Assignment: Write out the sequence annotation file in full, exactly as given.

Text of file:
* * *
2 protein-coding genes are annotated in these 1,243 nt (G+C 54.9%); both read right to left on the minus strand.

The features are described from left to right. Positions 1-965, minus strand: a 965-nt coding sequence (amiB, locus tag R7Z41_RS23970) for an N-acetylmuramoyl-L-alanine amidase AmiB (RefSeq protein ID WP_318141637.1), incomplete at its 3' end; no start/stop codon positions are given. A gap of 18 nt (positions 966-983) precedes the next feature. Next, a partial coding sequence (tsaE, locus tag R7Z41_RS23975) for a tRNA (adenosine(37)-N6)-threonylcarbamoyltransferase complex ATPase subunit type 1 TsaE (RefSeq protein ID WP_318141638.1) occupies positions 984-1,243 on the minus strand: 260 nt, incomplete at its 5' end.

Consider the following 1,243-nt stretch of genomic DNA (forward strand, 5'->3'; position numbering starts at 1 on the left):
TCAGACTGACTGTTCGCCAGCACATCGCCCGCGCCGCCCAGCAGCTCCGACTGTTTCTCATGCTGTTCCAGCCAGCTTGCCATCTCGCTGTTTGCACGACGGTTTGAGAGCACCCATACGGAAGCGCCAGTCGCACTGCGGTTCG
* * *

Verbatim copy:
2 protein-coding genes are annotated in these 1,243 nt (G+C 54.9%); both read right to left on the minus strand.

The features are described from left to right. Positions 1-965, minus strand: a 965-nt coding sequence (amiB, locus tag R7Z41_RS23970) for an N-acetylmuramoyl-L-alanine amidase AmiB (RefSeq protein ID WP_318141637.1), incomplete at its 3' end; no start/stop codon positions are given. A gap of 18 nt (positions 966-983) precedes the next feature. Next, a partial coding sequence (tsaE, locus tag R7Z41_RS23975) for a tRNA (adenosine(37)-N6)-threonylcarbamoyltransferase complex ATPase subunit type 1 TsaE (RefSeq protein ID WP_318141638.1) occupies positions 984-1,243 on the minus strand: 260 nt, incomplete at its 5' end.

Consider the following 1,243-nt stretch of genomic DNA (forward strand, 5'->3'; position numbering starts at 1 on the left):
TCAGACTGACTGTTCGCCAGCACATCGCCCGCGCCGCCCAGCAGCTCCGACTGTTTCTCATGCTGTTCCAGCCAGCTTGCCATCTCGCTGTTTGCACGACGGTTTGAGAGCACCCATACGGAAGCGCCAGTCGCACTGCGGTTCG